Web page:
So much noodling. That's all there really is to say about Joan of Arc. It's guitar-noodling masked behind a pop song. It's not a bad thing, but it is what it is -- and it still strikes me as odd that the kids are still into it. Not that many, mind you -- the hi-dive was relatively empty last night, but there were enough people around to make it seem vibrant.
The beginning of the evening was pretty slow. Nobody was really around, people didn't seem interested in rock, and I was seriously questioning why the hell the show was eighteen and up, other than, perhaps, to ensure it'd be over by midnight. Even after the bulk of the people arrived, it wasn't the crowd I'd expect for Joan of Arc, but maybe I'm overestimating their popularity based solely on how many people used to like them.
Fire Season started the night off with some very '90s indie rocks sounds. On a timeline, the band's sound would land somewhere in between Sunny Day Real Estate and the later screamier stuff of the early '00s -- angsty, but poppy, with a hint of technical ambition. They were hard to gauge on a quick listen, but it seemed like there was something brewing that might be interesting in the long run. They had a short set, did their thing with little banter and then left.
After Fire Season came the similar-in-their-stage-presence Air Waves. At this point, the crowd was starting to warm up to the idea of a band performing in front of them, but only slightly. The head nodding was kept at a level that wouldn't be confused for excited, and the clapping was somewhere between a polite golf clap and a high school graduation.
That was actually rather fitting for the New York based band, though. The dudes were shy as all hell up on the stage, making it seem like we were all privy to some weird talent show without judges. They played their upbeat, adorable indie rock quite well, but when it came time to actually talk, the band just crumbled.
Musically, Air Waves is a bit hard to pin down -- not because the group sounds different, but because it sounds like so many things: Guided by Voices, Earlimart, Indie Band Number One, Two, Three. That's not to say the outfit don't do what it does well -- because it does, but as a live act alone, the band was hard to differentiate from anything else.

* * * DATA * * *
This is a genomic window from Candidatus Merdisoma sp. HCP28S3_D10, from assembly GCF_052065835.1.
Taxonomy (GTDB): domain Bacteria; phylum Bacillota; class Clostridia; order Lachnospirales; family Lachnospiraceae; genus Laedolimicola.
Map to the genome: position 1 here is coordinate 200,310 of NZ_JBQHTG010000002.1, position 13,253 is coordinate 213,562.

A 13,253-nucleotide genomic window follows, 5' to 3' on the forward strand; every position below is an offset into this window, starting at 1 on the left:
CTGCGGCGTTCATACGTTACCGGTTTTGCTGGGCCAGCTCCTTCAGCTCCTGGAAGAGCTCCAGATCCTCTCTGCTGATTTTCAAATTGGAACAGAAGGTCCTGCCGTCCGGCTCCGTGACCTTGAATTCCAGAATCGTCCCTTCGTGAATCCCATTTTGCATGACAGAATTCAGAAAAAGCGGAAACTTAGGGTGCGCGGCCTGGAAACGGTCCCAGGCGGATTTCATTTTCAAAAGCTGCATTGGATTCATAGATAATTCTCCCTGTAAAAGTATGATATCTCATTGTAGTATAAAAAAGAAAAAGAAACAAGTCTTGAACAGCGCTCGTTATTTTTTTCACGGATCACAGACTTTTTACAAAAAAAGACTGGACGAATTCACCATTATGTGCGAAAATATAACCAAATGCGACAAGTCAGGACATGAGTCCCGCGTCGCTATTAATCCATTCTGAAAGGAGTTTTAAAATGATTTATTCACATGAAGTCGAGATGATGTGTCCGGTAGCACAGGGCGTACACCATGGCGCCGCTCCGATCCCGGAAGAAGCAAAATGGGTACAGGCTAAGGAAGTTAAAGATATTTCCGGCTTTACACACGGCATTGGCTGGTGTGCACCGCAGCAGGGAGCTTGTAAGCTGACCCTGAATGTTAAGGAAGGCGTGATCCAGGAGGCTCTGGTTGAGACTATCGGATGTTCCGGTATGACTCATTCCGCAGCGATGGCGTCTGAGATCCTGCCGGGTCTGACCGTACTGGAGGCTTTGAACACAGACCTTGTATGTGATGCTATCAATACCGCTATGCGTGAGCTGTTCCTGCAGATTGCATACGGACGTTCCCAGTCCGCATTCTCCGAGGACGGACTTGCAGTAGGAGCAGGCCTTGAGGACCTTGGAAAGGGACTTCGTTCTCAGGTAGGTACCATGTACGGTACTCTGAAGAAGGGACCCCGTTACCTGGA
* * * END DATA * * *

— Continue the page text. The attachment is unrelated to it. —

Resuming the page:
After some tuning, some noodling, some sound checking and then some more noodling, Joan of Arc finally came along to, well, noodle some songs together. If you've never heard Joan of Arc, it's relatively simple to describe the act's songs: they start with a guitar solo, then the vocals come along, then an epic power chord comes though, then some guitar noodling, then the song stops suddenly mid-beat. That doesn't sound enjoyable at all, but somehow, they manage to pull it off.
The other appeal of Joan of Arc, something that longtime fans seem to appreciate, is the fact that occasionally play an Owls song. I'm pretty sure that happened last night. I say pretty sure because, well, I'll be honest: I love Joan of Arc, Owls and Cap 'n' Jazz, but I can't tell any of their songs apart. The JOA guys could have been playing Promise Ring songs for all I know.
But the crowd -- they wanted the band to play the old songs -- all the songs from all the bands that weren't actually playing on the stage at that moment. It must be a bit surreal to be in a band that has been playing in enough different iterations that people request songs from a band that you aren't.
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For his part, singer Tim Kinsella was relatively reserved during all this. His banter was kept at a minimum, and he tended to shrug off the usual slew of weird ass commentary from the audience. He was also lacking the poncho that he had last time I saw him, which was oddly disappointing for no real reason other than it was really weird seeing it and I wanted to see it again.
He's still got his quirks, though -- and he still weirds out a bit on stage, nearly stuttering, sometimes jittering and clearly holding his tongue at the random comments from the crowd. He's notoriously kind of a dick, but last night he was just kind of a weirdo, which is a far better thing to see on stage.
Musically, Joan of Arc was spot-on, as always. The dynamic seems to have always been the same, too: Tim Kinsella acts slightly odd, the bass player smiles a lot, the other guitar player stands perfectly still and noodles around, while the drummer bangs really hard on the drums. It works, and even if Joan of Arc hasn't changed its sound over the years, it's still the only band doing what it's doing, and that's saying something.
CRITIC'S NOTEBOOK Personal Bias: I've been a fan of Joan of Arc, Owls and Cap 'n' Jazz for a long while. Random Detail: I finally met Patrick Riley of Tennis. We talked about illegitimate midget dictators on imaginary soap operas. By the Way: Joan of Arc had a bunch of cassettes for sale. So that's a thing.